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A city of deserted streets

Twenty-year-old student Kimberly Tamayo from Sasa ferries her mother to and from work. She gets to see firsthand what the city looks like without all the hustle and bustle and dust. But if you ask her, Kimberly said she prefers her old dust allergies to this silence. 

Images by Bing Gonzales

The student is among the thousands cooped up inside their homes in and around the city. 

Tamayo is a little lucky; although similarly stuck outside her routine of school and home, she gets to see what signs of life remain on the streets, away from the cabin fever of home. 

“A lot of people are dying from this,” she said, uneasy. “This is changing a lot of lives.” 

Eighteen-year-old Francys Penaso from Spring Village, Maa is still adjusting. 

Unable to be with her friends, Penaso finds it hard to go through every single day of quarantine, more than 50 days into quarantine. Things are different. Before all this, routine meant going to school, meeting people, going through the day, and coming home. Now, Penaso is relegated to playing mobile games and watching movies. This is how she shuts the isolation off, like many of us do.

The Enhanced Community Quarantine, an expansion of a city-wide quarantine that started in March, has had different effects on different people. Some are learning things they never thought they would ever do.

Hannah Nabajo, 20, is also stuck at home in Buhangin. She has no quarantine pass, since she does not have any important business to do outside. But Hannah is enjoying her stay at home despite being alone, having started a workout routine and several plots of eggplants and tomatoes in a small urban garden.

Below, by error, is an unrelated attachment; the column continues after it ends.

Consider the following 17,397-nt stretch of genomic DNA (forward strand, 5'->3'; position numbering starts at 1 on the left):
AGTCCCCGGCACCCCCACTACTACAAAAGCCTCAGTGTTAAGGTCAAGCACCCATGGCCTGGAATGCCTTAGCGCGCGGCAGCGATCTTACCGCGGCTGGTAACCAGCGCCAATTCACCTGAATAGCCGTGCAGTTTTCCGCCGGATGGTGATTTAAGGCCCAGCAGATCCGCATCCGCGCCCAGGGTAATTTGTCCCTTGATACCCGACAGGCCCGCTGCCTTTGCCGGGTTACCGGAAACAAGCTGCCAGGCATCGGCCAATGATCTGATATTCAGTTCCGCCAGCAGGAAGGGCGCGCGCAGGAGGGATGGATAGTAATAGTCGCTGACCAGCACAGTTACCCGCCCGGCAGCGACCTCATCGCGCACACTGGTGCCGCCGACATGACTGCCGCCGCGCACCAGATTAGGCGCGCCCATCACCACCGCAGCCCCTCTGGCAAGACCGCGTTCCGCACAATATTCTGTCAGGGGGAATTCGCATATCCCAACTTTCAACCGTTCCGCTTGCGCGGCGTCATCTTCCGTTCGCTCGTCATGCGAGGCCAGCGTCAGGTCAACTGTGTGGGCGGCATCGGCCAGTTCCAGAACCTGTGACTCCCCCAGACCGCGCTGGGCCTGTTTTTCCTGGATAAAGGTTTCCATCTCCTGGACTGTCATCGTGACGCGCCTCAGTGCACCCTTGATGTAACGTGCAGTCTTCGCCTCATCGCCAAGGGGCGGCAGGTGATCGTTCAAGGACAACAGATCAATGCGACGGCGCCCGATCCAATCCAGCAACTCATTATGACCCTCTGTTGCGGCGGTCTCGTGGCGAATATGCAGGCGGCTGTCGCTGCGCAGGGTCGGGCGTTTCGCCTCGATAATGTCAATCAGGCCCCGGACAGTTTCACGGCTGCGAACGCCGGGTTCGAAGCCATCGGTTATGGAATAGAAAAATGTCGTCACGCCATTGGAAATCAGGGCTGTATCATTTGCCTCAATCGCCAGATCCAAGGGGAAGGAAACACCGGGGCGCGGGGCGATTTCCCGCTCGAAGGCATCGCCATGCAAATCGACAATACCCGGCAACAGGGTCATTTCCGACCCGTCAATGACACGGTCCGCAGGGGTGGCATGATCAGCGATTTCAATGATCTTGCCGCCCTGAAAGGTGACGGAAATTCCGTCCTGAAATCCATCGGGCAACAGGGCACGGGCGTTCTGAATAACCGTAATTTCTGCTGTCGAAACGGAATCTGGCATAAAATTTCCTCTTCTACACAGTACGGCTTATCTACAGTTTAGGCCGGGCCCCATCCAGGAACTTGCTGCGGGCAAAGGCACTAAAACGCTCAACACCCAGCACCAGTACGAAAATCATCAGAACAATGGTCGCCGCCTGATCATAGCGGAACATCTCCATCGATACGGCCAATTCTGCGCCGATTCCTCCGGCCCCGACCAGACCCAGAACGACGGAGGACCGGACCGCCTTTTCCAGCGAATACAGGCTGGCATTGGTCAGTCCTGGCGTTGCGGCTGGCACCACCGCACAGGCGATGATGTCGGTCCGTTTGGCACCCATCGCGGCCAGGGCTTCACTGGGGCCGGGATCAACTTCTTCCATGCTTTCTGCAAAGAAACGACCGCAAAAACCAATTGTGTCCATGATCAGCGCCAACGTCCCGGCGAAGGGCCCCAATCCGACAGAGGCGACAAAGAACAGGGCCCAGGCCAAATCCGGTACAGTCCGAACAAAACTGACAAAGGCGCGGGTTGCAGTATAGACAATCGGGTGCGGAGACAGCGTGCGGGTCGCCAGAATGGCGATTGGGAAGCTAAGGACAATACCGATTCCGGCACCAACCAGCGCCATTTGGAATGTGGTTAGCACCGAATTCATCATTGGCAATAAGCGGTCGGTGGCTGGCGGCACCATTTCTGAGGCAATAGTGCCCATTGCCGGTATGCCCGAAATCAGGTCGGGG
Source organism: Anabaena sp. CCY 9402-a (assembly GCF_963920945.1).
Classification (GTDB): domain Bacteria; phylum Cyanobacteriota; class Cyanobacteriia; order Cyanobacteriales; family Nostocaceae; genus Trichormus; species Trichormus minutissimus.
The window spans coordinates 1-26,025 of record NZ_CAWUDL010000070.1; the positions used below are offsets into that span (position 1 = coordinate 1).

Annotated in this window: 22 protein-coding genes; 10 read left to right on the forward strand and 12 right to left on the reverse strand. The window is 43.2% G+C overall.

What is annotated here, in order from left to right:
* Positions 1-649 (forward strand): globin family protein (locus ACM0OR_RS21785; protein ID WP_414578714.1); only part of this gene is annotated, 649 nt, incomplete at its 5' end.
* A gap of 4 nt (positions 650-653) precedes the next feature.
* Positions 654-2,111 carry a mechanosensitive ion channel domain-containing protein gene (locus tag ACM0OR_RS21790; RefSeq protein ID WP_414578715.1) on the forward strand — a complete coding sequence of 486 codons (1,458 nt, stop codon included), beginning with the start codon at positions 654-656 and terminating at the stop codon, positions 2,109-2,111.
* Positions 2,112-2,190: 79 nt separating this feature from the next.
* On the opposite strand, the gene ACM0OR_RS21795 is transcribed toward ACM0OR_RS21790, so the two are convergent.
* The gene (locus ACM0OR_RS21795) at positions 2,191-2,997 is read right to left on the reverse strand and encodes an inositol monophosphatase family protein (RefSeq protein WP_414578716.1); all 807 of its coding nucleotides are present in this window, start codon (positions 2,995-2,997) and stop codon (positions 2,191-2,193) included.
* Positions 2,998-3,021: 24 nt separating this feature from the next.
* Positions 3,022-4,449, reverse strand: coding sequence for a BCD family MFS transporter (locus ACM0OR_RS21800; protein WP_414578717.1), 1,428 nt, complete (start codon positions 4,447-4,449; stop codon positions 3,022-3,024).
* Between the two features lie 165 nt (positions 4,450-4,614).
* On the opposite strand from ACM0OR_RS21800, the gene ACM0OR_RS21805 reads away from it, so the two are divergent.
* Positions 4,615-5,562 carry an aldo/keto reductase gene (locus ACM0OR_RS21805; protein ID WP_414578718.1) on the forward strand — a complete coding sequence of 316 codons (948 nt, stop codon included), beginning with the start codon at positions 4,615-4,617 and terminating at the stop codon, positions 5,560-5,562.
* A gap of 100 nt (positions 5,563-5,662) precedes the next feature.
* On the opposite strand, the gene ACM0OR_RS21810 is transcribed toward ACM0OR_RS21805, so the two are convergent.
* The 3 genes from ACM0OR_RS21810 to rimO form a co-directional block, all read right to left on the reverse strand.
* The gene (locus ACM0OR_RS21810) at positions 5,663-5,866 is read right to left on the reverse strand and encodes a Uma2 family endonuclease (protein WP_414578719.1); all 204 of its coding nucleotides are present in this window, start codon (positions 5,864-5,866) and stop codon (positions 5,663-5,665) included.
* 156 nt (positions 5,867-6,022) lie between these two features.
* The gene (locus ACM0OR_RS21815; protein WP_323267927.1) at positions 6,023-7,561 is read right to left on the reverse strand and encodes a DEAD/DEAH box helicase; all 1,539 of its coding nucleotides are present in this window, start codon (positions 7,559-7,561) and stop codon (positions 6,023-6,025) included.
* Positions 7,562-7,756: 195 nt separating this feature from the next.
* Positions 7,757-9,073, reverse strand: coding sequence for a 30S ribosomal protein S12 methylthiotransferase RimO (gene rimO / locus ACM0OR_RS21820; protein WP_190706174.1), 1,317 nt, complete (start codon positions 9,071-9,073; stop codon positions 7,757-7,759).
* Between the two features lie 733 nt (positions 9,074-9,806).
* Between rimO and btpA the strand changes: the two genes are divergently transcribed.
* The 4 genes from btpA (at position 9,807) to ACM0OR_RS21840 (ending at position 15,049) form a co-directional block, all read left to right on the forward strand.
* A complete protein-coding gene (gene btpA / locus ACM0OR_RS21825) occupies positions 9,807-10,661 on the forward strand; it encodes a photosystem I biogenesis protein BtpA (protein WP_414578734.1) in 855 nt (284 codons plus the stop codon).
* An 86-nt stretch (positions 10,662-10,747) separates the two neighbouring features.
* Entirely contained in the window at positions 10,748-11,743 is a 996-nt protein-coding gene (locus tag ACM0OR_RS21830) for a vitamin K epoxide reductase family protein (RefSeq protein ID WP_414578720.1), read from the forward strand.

It’s a confusing time for post-millennials. One one hand, the rigors of schoolwork are suddenly gone. However, the social distancing is leaving some people anxious. Suddenly, despite years and years of practice, social media became the only world they know. 

There seems to be hope, as there is talk of an uncertain general community quarantine. But still, the prospect of going out again still looks bleak. Government has proposed certain restrictions on particular age groups. This means that movement will still be limited. And the government isn’t pulling the age brackets out of thin air.

MindaNews recently reported that “27 out of 160 COVID-19 cases in the Davao region are senior citizens between 60 and 82 years old while 14 are under 20.” 

The youngest case as of last week, is a girl barely a week old, according to the Department of Health. 

Eight out of 21 deaths were senior citizens. 

As of May 6, the DOH-Davao recorded 160 COVID-19 positives in the region as of 5 p.,m. on May 6, 142 of these in Davao City, 10 in Davao del Norte, three in Davao Oriental,  two in Davao de Oro,  two in Davao del Sur and one in Davao Occidental.

Based on these records, MindaNews noted that 119 cases or 74.37% of the 160 positives are between the ages of 20 and 59.

Thirty-seven (23.12%)  belong to the age bracket 40 to 49; 28 or 17.5% are aged 20 to 29; 27 or 16.87% are 50 to 59; and 27 or 16.87% are between 30 and 39 years old.

Before all this emptiness in the streets, its pavements were filled with activity even in the wee hours. Around 2 a.m., there were people trying to nurse hangovers after the liquor ban hours. Malls and sidewalks were filled with people.